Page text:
A colleague of mine asked if a JavaScript method can update its input arguments. The answer is, sometimes.

If you're passing in simple value, such as a string it number, then that argument is passed by value and the underlying value is not updated.

Let's start with a function:

view plain print about
1function foo(myarg) {
2 myarg = 'bar'
3}

The foo function accepts an argument, changes its value, and returns nothing.

Now let's create a variable, call the function with the variable, and output the variable:

view plain print about
1let myVal = 'goo';
2foo(myVal);
3console.log(myVal) // should output goo value didn't change

You'll see that the value has not changed. This is called "Pass by Value" meaning the value of the variable is passed in; but a copy of the value is made for the internal variable, leaving the external variable untouched.

However, when we use complex objects, such as arrays or strings, these are passed by reference and we can modify them:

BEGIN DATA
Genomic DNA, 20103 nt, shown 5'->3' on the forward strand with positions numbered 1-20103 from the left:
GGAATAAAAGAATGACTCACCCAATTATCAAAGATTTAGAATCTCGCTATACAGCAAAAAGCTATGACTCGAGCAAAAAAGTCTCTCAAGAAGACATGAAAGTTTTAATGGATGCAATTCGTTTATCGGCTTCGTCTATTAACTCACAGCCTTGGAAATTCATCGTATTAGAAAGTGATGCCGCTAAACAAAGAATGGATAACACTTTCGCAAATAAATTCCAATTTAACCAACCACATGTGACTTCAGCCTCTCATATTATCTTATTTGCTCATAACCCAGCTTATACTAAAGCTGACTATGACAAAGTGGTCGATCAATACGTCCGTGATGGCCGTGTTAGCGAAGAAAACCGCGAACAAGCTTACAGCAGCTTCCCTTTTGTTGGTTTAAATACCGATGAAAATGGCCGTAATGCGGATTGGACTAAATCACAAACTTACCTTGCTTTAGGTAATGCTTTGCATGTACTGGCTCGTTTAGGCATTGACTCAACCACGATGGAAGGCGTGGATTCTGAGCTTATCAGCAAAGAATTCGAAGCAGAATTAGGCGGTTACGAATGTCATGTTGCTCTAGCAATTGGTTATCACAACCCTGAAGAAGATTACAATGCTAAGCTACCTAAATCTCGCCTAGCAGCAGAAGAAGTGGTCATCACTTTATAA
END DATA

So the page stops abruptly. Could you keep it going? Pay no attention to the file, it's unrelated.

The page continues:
Take this function:

view plain print about
1function fooTwo(myarg) {
2 myarg.arg = 'bar'
3}

fooTwo accepts an object argument, and changes a property on it. There is no return.

Call the function with an object and output the results:

view plain print about
1let myVal2 = { arg: 'goo'};
2fooTwo(myVal2);
3console.log(myVal2); // should be bar value didn't change

The object is modified. This is often called Pass by Reference. The way objects are stored in memory is that the actual variable is a reference pointing to another memory space where the complex object exists. When we call the function, a copy of the reference is made, but it still points to the same underlying object. As such, changes to the object inside the function will also change the object outside of the function.

If at all possible, I like to implement pure functions that do not change the inputs, but instead return a copy of the modified object. Overall, that makes your code easier to debug because there are fewer side effects.

Play with the code here